Bail set at $1 million for Louisiana deputy marshals charged in boy's death

By Bryn Stole
A combination photo of Marksville City Police Marshalls Norris Greenhouse (L) and Derrick Stafford are shown in these booking photos provided by Louisiana State Police in New Orleans, Louisiana, November 7, 2015. REUTERS/Louisiana State Police/Handout via Reuters

By Bryn Stole

MARKSVILLE, La. (Reuters) - Two Louisiana deputy marshals charged with killing a 6-year-old boy and injuring his father in a hail of gunfire will be required to surrender their service firearms and badges if they are able to post $1 million in bail ordered by a judge on Monday.

Judge William Bennett set bail for the deputy marshals, Derrick Stafford, 32, and Norris Greenhouse Jr., 23, during a closed hearing at the Avoyelles Parish Jail, hours before the boy's family laid him to rest.

Jeremy Mardis, who was autistic, was buckled into the front passenger seat of his father Chris Few's car last week when the two local marshals fired 18 times at the vehicle after chasing it in central Louisiana, state police said.

Police body camera footage appeared to show Few, 25, putting his hands in the air before the marshals started shooting, CBS News reported, citing an unnamed law enforcement source.

Stafford and Greenhouse, who were working for the Marksville city marshal, are charged with second-degree murder and attempted murder. The judge ordered them to be held under home confinement should they be released from jail, according to Avoyelles Parish Sheriff Doug Anderson, who announced the bail terms after the hearing.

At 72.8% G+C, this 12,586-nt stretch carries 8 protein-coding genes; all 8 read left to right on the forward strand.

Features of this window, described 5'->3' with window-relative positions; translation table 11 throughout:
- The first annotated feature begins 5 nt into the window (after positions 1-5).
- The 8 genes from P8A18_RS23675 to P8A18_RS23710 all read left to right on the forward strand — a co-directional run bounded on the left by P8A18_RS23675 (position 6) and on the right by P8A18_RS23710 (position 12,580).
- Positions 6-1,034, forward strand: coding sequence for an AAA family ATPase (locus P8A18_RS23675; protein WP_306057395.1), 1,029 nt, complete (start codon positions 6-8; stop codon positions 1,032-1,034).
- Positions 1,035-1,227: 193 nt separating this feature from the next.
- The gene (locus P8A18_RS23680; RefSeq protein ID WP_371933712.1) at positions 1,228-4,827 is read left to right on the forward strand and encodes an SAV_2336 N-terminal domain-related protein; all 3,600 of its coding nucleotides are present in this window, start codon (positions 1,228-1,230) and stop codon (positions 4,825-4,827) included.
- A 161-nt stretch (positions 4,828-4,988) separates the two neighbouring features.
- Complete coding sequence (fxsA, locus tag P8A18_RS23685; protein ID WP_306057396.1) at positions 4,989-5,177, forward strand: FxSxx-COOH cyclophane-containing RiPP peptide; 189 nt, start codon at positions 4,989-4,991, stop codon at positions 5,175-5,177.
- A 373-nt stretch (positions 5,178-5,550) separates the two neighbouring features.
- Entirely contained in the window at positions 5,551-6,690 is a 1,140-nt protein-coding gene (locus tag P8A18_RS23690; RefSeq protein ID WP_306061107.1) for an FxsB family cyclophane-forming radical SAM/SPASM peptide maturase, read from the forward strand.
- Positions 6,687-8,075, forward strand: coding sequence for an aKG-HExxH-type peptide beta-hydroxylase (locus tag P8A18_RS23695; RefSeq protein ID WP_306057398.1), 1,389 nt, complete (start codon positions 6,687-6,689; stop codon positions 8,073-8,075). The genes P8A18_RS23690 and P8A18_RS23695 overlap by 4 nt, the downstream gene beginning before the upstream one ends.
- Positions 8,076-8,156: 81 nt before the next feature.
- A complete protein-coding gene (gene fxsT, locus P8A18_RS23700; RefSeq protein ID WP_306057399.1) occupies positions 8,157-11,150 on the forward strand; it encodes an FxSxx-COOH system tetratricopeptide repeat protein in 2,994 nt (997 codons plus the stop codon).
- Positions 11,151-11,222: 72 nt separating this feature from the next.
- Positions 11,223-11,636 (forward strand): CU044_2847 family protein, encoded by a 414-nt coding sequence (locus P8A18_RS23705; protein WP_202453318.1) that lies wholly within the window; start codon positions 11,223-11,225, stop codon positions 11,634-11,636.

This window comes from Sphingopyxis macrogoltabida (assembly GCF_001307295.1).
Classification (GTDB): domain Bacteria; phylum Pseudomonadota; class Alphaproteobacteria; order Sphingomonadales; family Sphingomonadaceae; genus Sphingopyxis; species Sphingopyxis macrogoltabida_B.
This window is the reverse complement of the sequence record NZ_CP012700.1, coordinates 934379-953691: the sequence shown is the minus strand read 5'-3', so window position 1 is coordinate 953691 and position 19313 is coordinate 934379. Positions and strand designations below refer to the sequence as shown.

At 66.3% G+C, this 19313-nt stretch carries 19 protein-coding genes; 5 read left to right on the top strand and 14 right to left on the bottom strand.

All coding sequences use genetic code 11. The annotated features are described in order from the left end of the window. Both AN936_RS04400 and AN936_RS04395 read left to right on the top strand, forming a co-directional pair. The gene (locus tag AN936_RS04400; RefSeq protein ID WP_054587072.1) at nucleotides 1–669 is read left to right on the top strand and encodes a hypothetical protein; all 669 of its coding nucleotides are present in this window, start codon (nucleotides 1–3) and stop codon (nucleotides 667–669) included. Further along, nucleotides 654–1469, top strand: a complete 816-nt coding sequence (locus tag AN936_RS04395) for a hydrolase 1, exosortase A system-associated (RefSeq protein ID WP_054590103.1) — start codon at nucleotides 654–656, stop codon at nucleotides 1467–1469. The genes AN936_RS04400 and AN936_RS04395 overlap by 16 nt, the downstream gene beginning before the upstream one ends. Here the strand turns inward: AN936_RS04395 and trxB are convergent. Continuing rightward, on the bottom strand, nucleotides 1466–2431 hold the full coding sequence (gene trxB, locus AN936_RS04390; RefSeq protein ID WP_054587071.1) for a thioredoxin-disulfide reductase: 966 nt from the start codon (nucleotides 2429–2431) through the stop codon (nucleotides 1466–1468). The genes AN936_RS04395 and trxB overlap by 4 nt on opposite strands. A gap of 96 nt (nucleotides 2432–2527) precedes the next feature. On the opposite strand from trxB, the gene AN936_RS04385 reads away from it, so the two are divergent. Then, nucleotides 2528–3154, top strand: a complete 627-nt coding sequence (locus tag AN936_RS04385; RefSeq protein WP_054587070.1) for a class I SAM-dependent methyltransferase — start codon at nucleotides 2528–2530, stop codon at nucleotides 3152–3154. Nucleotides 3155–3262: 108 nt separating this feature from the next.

Local authorities initially said the deputy marshals were trying to arrest Few on a warrant when he fled by car, prompting the pursuit.

But Colonel Michael Edmonson, superintendent of the Louisiana State Police, said there was no record of a warrant.

"That simply just wasn't true," he told CNN on Monday.

Edmonson said state police were trying to figure out why the officers chased Few's car and what caused them to shoot. No firearms were found in Few's vehicle, he said.

State police announced the charges against Stafford and Greenhouse on Friday after reviewing footage of the shooting captured on another officer's body camera.

The footage has not been released, but Edmonson has called it the most disturbing thing he had seen.

Mardis "didn’t deserve to die like that," Edmonson said.

A funeral for the boy was held Monday afternoon in Hattiesburg, Mississippi, where his mother lives.

His father was listed in fair condition at a hospital in Alexandria, Louisiana, a spokeswoman said.

Stafford and Greenhouse have been placed on leave, along with two other officers present at the shooting.

Both men work part-time for the Marksville city marshal. Stafford is also a lieutenant with the Marksville Police Department, and Greenhouse serves as a reserve officer for that force.


(Writing by Colleen Jenkins; Editing by Grant McCool and Jonathan Oatis)